LEADER 00000nam a22004453i 4500 
001    EBC540269 
003    MiAaPQ 
005    20200713055145.0 
006    m     o  d |       
007    cr cnu|||||||| 
008    200713s2010    xx      o     ||||0 eng d 
020    9781400834693|q(electronic bk.) 
020    |z9780691152882 
035    (MiAaPQ)EBC540269 
035    (Au-PeEL)EBL540269 
035    (CaPaEBR)ebr10394771 
035    (CaONFJC)MIL263943 
035    (OCoLC)650310362 
040    MiAaPQ|beng|erda|epn|cMiAaPQ|dMiAaPQ 
050  4 DS113.R79 2010 
082 0  909/.0492405 
100 1  Ruderman, David B 
245 10 Early Modern Jewry :|bA New Cultural History 
264  1 Princeton :|bPrinceton University Press,|c2010 
264  4 |c©2011 
300    1 online resource (343 pages) 
336    text|btxt|2rdacontent 
337    computer|bc|2rdamedia 
338    online resource|bcr|2rdacarrier 
505 0  Cover -- Title -- Copyright -- Contents -- Maps -- 
       Introduction -- ONE: JEWS ON THE MOVE -- The Mobility of 
       Europeans and Other Peoples in the Early Modern Period -- 
       Jewish Migration to Italy and the Ottoman Empire -- Jewish
       Migration to Eastern Europe -- Converso Migration -- The 
       Social Consequences of Jewish Mobility -- Did Jewish 
       Mobility Engender Cultural Productivity? -- TWO: COMMUNAL 
       COHESION -- Italian Communal Developments -- Converso 
       Communal Organizations: Leghorn and Amsterdam -- Jewish 
       Communal Organization in Germanic Lands -- The Jewish 
       Community under Ottoman Rule -- Jewish Self-Government in 
       Eastern Europe -- Some Comparative Observations -- THREE: 
       KNOWLEDGE EXPLOSION -- The Printed Book and the Creation 
       of a Connected Jewish Culture -- Further Consequences of 
       the Printing of Jewish Books -- Christian Hebraists and 
       Their Judaic Publications -- The Expansion of Cultural 
       Horizons -- Jewish Medical Students at the University -- 
       Beginnings of a Jewish Crisis in the Seventeenth Century -
       - The Sabbatean Turmoil of the Eighteenth Century -- 
       Sabbateanism and the Birth of "Orthodoxy" in the 
       Eighteenth Century -- Sabbateanism and the Other Crises of
       Early Modernity: Some Tentative Conclusions -- FIVE: 
       MINDGLED IDENTITIES -- The Ambiguity of Converso Lives -- 
       Sabbatean Syncretism -- The Conflicting Loyalties of 
       Christian Hebraists -- The Mediating Roles of Jewish 
       Converts to Christianity -- Jewish Christians and 
       Christian Jews -- SIX: TOWARD MODERNITY: SOME FINAL 
       THOUGHTS -- When Does the Early Modern Period Begin and 
       When Does It End? -- Early Haskalah, Early Modernity, and 
       Haskalah Reconsidered -- Viewing the Modern Era in the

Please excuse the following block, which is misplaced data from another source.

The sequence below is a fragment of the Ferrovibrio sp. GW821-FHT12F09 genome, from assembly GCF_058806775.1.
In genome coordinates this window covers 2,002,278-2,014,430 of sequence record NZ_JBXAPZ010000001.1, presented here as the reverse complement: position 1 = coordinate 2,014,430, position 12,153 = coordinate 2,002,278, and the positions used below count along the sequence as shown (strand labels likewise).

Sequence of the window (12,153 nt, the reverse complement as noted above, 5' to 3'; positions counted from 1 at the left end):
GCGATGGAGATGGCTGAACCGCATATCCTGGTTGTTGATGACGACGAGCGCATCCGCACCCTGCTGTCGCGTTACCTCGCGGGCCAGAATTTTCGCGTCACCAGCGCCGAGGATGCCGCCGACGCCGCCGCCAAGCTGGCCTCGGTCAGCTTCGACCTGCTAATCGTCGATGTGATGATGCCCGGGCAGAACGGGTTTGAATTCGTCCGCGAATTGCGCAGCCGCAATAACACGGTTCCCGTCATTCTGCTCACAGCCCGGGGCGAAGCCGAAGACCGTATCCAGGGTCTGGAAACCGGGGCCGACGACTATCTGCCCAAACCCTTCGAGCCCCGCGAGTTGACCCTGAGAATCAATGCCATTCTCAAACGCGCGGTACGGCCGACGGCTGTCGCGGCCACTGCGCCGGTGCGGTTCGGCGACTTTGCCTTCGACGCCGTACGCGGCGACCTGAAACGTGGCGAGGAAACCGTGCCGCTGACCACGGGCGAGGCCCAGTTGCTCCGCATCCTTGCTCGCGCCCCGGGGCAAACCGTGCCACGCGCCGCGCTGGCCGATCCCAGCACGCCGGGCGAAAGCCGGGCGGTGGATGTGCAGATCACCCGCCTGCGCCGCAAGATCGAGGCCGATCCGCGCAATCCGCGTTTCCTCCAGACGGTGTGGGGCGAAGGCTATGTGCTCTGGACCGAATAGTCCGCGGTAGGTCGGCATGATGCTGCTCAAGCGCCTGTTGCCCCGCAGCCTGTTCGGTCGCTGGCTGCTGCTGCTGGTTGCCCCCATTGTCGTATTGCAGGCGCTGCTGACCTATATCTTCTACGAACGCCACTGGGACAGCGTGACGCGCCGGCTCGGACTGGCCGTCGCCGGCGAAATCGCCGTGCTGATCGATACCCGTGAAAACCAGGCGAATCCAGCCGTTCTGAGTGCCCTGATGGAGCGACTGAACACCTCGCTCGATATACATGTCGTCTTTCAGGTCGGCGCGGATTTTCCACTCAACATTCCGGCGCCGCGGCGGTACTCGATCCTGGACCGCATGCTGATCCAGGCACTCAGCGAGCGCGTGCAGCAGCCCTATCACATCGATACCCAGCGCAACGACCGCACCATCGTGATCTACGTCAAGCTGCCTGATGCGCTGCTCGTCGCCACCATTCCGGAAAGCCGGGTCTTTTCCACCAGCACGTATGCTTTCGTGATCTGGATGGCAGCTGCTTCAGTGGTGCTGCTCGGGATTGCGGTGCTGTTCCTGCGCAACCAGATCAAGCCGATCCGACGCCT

Light of the Early Modern -- APPENDIX: HISTORIOGRAPHICAL 
       REFLECTIONS -- Jonathan Israel's Interpretation of Early 
       Modern Jewish Culture 
505 8  Jewish Historians on the Early Modern Period -- Early 
       Modernity in European and World Historiography -- 
       Acknowledgments -- Notes -- Bibliography of Secondary 
       Works -- Index -- A -- B -- C -- D -- E -- F -- G -- H -- 
       I -- J -- K -- L -- M -- N -- O -- P -- R -- S -- T -- U -
       - V -- W -- Y -- Z 
520    Early Modern Jewry boldly offers a new history of the 
       early modern Jewish experience. From Krakow and Venice to 
       Amsterdam and Smyrna, David Ruderman examines the 
       historical and cultural factors unique to Jewish 
       communities throughout Europe, and how these distinctions 
       played out amidst the rest of society. Looking at how 
       Jewish settlements in the early modern period were linked 
       to one another in fascinating ways, he shows how Jews were
       communicating with each other and were more aware of their
       economic, social, and religious connections than ever 
       before. Ruderman explores five crucial and powerful 
       characteristics uniting Jewish communities: a mobility 
       leading to enhanced contacts between Jews of differing 
       backgrounds, traditions, and languages, as well as between
       Jews and non-Jews; a heightened sense of communal cohesion
       throughout all Jewish settlements that revealed the rising
       power of lay oligarchies; a knowledge explosion brought 
       about by the printing press, the growing interest in 
       Jewish books by Christian readers, an expanded curriculum 
       of Jewish learning, and the entrance of Jewish elites into
       universities; a crisis of rabbinic authority expressed 
       through active messianism, mystical prophecy, radical 
       enthusiasm, and heresy; and the blurring of religious 
       identities, impacting such groups as conversos, Sabbateans,
       individual converts to Christianity, and Christian 
       Hebraists. In describing an early modern Jewish culture, 
       Early Modern Jewry reconstructs a distinct epoch in 
       history and provides essential background for 
       understanding the modern Jewish experience 
588    Description based on publisher supplied metadata and other
590    Electronic reproduction. Ann Arbor, Michigan : ProQuest 
       Ebook Central, 2020. Available via World Wide Web. Access 
       may be limited to ProQuest Ebook Central affiliated 
650  0 Jews -- Intellectual life.;Jews -- Europe -- History.;Jews
       -- Social networks -- Europe -- History.;Jews -- History -
       - 70-1789.;Jewish learning and scholarship -- 
       Europe.;Judaism -- Doctrines -- Early works to 
       1800.;Judaism -- History 
655  4 Electronic books 
700 1  Ruderman, David B. B 
776 08 |iPrint version:|aRuderman, David B.|tEarly Modern Jewry :
       A New Cultural History|dPrinceton : Princeton University 
856 40 |uhttps://ebookcentral.proquest.com/lib/sinciatw/
       detail.action?docID=540269|zClick to View